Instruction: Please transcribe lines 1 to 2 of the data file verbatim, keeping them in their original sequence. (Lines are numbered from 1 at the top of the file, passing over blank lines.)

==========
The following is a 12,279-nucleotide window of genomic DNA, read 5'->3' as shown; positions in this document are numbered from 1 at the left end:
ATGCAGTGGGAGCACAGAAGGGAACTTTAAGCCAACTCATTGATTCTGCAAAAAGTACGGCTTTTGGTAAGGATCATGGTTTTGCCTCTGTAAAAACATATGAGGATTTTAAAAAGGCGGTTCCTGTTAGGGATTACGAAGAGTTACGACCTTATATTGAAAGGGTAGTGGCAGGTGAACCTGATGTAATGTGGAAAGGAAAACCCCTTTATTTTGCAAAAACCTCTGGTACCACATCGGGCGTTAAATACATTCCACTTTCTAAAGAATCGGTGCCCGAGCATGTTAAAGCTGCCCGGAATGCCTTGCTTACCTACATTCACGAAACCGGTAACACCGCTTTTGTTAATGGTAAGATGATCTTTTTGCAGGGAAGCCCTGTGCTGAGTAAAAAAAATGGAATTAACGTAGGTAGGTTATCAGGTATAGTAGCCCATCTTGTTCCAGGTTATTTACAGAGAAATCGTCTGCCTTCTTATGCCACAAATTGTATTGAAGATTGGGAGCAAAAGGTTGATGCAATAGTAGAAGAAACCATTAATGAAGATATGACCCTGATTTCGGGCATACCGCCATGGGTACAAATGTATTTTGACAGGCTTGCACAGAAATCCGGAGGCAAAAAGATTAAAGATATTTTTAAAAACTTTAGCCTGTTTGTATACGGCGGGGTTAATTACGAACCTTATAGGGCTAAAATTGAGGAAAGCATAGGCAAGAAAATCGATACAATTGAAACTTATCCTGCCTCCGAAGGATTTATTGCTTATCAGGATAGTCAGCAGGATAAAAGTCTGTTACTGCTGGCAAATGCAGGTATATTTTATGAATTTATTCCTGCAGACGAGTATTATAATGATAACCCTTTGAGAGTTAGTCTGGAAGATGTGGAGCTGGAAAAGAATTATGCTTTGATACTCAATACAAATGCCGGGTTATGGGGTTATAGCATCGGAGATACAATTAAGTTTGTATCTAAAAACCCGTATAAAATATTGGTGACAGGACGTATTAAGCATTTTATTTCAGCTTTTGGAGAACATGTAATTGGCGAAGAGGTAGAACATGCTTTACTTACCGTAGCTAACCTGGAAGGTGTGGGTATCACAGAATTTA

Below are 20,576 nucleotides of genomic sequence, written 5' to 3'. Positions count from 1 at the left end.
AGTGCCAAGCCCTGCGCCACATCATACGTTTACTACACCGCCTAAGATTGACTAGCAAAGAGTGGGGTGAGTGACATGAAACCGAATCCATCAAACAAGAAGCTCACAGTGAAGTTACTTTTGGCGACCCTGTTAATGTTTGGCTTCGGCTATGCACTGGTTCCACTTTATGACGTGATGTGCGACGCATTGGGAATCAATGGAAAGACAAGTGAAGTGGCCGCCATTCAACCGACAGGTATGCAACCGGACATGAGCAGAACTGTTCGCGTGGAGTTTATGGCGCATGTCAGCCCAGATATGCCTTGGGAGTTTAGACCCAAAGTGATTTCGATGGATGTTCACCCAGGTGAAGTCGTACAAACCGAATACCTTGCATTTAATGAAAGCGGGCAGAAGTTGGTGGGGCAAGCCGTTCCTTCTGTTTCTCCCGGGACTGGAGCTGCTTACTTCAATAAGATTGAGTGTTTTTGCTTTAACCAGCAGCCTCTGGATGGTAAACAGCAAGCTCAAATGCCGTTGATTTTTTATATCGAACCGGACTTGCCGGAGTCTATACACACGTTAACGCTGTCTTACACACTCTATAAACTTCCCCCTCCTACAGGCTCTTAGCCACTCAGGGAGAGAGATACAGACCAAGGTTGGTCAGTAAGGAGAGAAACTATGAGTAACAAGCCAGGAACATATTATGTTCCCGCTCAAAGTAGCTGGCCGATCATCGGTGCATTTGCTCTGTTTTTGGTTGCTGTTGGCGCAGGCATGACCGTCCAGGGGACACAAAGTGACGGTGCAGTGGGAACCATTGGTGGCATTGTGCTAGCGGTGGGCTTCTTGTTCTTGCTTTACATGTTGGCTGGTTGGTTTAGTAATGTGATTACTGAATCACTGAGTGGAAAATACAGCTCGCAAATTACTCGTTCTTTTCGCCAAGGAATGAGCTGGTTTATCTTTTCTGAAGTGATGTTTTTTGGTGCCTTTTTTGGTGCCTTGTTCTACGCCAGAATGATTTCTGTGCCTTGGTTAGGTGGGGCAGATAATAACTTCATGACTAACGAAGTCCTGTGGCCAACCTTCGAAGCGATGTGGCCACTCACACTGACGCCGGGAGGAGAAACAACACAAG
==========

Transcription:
The following is a 12,279-nucleotide window of genomic DNA, read 5'->3' as shown; positions in this document are numbered from 1 at the left end:
ATGCAGTGGGAGCACAGAAGGGAACTTTAAGCCAACTCATTGATTCTGCAAAAAGTACGGCTTTTGGTAAGGATCATGGTTTTGCCTCTGTAAAAACATATGAGGATTTTAAAAAGGCGGTTCCTGTTAGGGATTACGAAGAGTTACGACCTTATATTGAAAGGGTAGTGGCAGGTGAACCTGATGTAATGTGGAAAGGAAAACCCCTTTATTTTGCAAAAACCTCTGGTACCACATCGGGCGTTAAATACATTCCACTTTCTAAAGAATCGGTGCCCGAGCATGTTAAAGCTGCCCGGAATGCCTTGCTTACCTACATTCACGAAACCGGTAACACCGCTTTTGTTAATGGTAAGATGATCTTTTTGCAGGGAAGCCCTGTGCTGAGTAAAAAAAATGGAATTAACGTAGGTAGGTTATCAGGTATAGTAGCCCATCTTGTTCCAGGTTATTTACAGAGAAATCGTCTGCCTTCTTATGCCACAAATTGTATTGAAGATTGGGAGCAAAAGGTTGATGCAATAGTAGAAGAAACCATTAATGAAGATATGACCCTGATTTCGGGCATACCGCCATGGGTACAAATGTATTTTGACAGGCTTGCACAGAAATCCGGAGGCAAAAAGATTAAAGATATTTTTAAAAACTTTAGCCTGTTTGTATACGGCGGGGTTAATTACGAACCTTATAGGGCTAAAATTGAGGAAAGCATAGGCAAGAAAATCGATACAATTGAAACTTATCCTGCCTCCGAAGGATTTATTGCTTATCAGGATAGTCAGCAGGATAAAAGTCTGTTACTGCTGGCAAATGCAGGTATATTTTATGAATTTATTCCTGCAGACGAGTATTATAATGATAACCCTTTGAGAGTTAGTCTGGAAGATGTGGAGCTGGAAAAGAATTATGCTTTGATACTCAATACAAATGCCGGGTTATGGGGTTATAGCATCGGAGATACAATTAAGTTTGTATCTAAAAACCCGTATAAAATATTGGTGACAGGACGTATTAAGCATTTTATTTCAGCTTTTGGAGAACATGTAATTGGCGAAGAGGTAGAACATGCTTTACTTACCGTAGCTAACCTGGAAGGTGTGGGTATCACAGAATTTA